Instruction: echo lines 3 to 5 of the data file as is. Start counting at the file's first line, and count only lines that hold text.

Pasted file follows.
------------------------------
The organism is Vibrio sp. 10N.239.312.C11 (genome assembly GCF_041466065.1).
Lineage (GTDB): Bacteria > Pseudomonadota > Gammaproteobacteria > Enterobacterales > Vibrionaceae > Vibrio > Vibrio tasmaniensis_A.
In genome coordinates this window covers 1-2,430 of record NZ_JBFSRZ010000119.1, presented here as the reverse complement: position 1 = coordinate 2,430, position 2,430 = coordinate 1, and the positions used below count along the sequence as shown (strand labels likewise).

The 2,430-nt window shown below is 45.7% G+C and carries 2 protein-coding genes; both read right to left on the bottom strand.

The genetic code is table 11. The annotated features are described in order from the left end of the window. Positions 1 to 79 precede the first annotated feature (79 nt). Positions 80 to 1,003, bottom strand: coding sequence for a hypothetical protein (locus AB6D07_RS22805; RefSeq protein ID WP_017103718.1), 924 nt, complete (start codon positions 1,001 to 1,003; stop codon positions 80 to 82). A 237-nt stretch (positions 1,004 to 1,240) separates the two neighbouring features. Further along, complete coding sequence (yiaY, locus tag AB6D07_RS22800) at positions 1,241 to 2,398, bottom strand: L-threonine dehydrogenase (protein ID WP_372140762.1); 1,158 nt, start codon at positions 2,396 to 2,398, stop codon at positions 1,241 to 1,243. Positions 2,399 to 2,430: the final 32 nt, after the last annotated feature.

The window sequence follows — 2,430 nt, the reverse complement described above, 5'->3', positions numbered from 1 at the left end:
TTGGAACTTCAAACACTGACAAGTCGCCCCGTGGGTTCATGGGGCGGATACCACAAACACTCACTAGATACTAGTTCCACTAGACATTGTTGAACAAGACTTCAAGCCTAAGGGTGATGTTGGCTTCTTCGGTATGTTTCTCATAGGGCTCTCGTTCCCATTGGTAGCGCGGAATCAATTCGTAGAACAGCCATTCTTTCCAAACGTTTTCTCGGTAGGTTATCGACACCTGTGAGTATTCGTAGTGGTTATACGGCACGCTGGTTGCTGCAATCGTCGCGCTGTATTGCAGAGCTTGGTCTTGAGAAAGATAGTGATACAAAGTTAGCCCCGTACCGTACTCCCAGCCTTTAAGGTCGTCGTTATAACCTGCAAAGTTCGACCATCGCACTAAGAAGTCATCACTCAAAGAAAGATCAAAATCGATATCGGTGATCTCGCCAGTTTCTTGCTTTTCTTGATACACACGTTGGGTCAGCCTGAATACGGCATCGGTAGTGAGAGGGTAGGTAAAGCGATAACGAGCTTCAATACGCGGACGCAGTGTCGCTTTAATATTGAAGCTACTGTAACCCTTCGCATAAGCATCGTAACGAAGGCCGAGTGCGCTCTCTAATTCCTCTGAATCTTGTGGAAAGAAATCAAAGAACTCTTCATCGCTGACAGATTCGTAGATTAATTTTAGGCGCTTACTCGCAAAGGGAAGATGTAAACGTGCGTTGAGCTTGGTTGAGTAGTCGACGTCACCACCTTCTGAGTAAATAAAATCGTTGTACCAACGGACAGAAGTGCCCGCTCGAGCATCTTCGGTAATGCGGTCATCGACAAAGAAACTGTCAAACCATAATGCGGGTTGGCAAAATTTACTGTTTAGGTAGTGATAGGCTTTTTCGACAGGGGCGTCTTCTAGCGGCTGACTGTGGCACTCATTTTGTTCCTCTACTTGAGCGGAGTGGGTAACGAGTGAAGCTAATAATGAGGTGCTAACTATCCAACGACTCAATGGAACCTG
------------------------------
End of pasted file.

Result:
In genome coordinates this window covers 1-2,430 of record NZ_JBFSRZ010000119.1, presented here as the reverse complement: position 1 = coordinate 2,430, position 2,430 = coordinate 1, and the positions used below count along the sequence as shown (strand labels likewise).

The 2,430-nt window shown below is 45.7% G+C and carries 2 protein-coding genes; both read right to left on the bottom strand.

The genetic code is table 11. The annotated features are described in order from the left end of the window. Positions 1 to 79 precede the first annotated feature (79 nt). Positions 80 to 1,003, bottom strand: coding sequence for a hypothetical protein (locus AB6D07_RS22805; RefSeq protein ID WP_017103718.1), 924 nt, complete (start codon positions 1,001 to 1,003; stop codon positions 80 to 82). A 237-nt stretch (positions 1,004 to 1,240) separates the two neighbouring features. Further along, complete coding sequence (yiaY, locus tag AB6D07_RS22800) at positions 1,241 to 2,398, bottom strand: L-threonine dehydrogenase (protein ID WP_372140762.1); 1,158 nt, start codon at positions 2,396 to 2,398, stop codon at positions 1,241 to 1,243. Positions 2,399 to 2,430: the final 32 nt, after the last annotated feature.